Architects need to get in on the act, says Perkins & Will chief as British Land and Alinea back the sector
Developer British Land and consultant Alinea have both said they are targeting life sciences as a sector with strong post-pandemic growth potential.
Alinea’s founding partner Mark Lacey said it was looking at doubling business in the market. “Life sciences is going to be massive for London,” he said. ”King’s Cross is a bit of bullseye for life sciences because of the Francis Crick Institute, the Wellcome Trust and the universities around there.”
British Land also said it is targeting tenants from life sciences as well as moving into the logistics market as it looks to new areas of business to plot a recovery from the covid-19 pandemic.
It comes as a study earlier this month by Perkins & Will, Savills and Blackstock Consulting predicted investment in the sector would break records this year, fuelling a related boom in development.
Firms in the sector, which includes drugmakers, medical equipment manufacturers and diagnostics, raised £10.6bn in the first quarter of this year - halfway to the total for the whole of the previous year.
Perkins & Will’s managing director, Steven Charlton, said: “The news that British Land, which is known for offices and retail, is diversifying its portfolio into life sciences following revenue loss is further evidence that investor interest growing.”
He added that demand for suitable space was rapidly outpacing supply. ”Because laboratories are complex workspaces with unique requirements, architects have a crucial role to play in creating spaces that can house future innovators and attract and retain the highly skilled talent that scientific progress depends on,” he said.
AHMM is one of the architects getting in on the action. Its £1bn 10-storey pharma centre in King’s Cross for Precis Group was granted planning in March.
British Land is best known for being behind a swathe of high-profile office buildings in the City in recent years including Hopkins’ recently completed 100 Liverpool Street scheme at Broadgate as well as RSHP’s Cheesegrater tower, which it sold four years ago to a Chinese firm for more than £1bn.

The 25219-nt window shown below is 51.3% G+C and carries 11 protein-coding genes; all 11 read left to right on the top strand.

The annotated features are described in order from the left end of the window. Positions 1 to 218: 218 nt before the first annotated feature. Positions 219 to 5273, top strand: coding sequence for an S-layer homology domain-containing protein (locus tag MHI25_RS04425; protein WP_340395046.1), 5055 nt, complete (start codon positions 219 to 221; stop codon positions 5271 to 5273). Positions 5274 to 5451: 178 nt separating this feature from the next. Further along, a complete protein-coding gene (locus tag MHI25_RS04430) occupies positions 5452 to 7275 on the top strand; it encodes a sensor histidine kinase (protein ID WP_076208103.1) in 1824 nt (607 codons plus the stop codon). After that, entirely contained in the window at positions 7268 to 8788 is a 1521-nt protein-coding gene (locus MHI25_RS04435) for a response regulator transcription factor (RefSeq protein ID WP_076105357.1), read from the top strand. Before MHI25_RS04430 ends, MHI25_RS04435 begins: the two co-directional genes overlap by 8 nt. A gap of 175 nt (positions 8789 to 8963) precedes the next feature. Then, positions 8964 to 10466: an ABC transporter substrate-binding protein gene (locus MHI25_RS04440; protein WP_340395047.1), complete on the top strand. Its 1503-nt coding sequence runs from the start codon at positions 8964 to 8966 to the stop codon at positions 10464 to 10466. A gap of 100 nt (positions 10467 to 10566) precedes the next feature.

It is also behind a series of so-called campuses – mixed-use hubs – across London including sites at Paddington, Broadgate and Euston as well as a huge mixed-use scheme at Canada Water.
But the firm, which earlier this year got the green light for a 37-storey office block at 2-3 Finsbury Avenue designed by 3XN, said it has begun moving into new sectors after the pandemic cut the value of its portfolio by nearly 11% in the year to March while only 71% of its expected rent in the retail sector was collected during the period.
British Land said its campuses now account for nearly 90% of its offices portfolio and added: “As the nature of demand changes, we are well placed to target successful businesses in innovative growth sectors as we have done successfully at Broadgate. One clear opportunity is in life sciences at Regent’s Place, benefiting from its location in the Knowledge Quarter.”
The Knowledge Quarter, the area around King’s Cross, the Euston Road and Bloomsbury and which is home to the Wellcome Trust and the Francis Crick Institute by HOK and PLP, is being tipped as the capital’s future hub for the life sciences industry.
New chief executive Simon Carter, who took over from long-running boss Chris Grigg late last year, added: “At Canada Water our planning permission is deliberately flexible, enabling us to deliver a range of uses aligned to growth and long-term trends.”
>> Also read: AHMM’s £1bn King’s Cross pharma centre approved
He said these included life sciences, healthcare, senior living and higher education with TEDI-London, a partnership between King’s College London, Arizona State University and UNSW Sydney, signing up to move into a new campus at the site.
British Land said enabling works at Allies & Morrison’s £3.3bn Canada Water development had begun with main construction work starting on the first three buildings later this year after it and Homes England agreed a deal which will see the government’s housing agency provide a £100m loan for infrastructure works.
The firm has also bought its first logistics warehouse, a 216,000 sq ft warehouse in Enfield which it said it can expand.
It added that it has splashed out £197m on retail parks, including the A1 Retail Park in Biggleswade, Bedfordshire, with these now accounting for more than half of its retail portfolio.
It said: “These are increasingly preferred by retailers, because they are affordable and support an online offer by facilitating click and collect, returns and ship from store. They are also preferred by business which are more online resilient, including discount food and homeware retailers.”
British Land said its £350m Norton Folgate mixed-use scheme in Shoreditch, which was designed by a team of architects led by AHMM and started on site last year, is due to complete by the third quarter of 2023. It gave no date when the tower at 2-3 Finsbury Avenue would begin. AHMM’s £330m 1 Broadgate scheme, it added, is due to finish by the middle of 2025.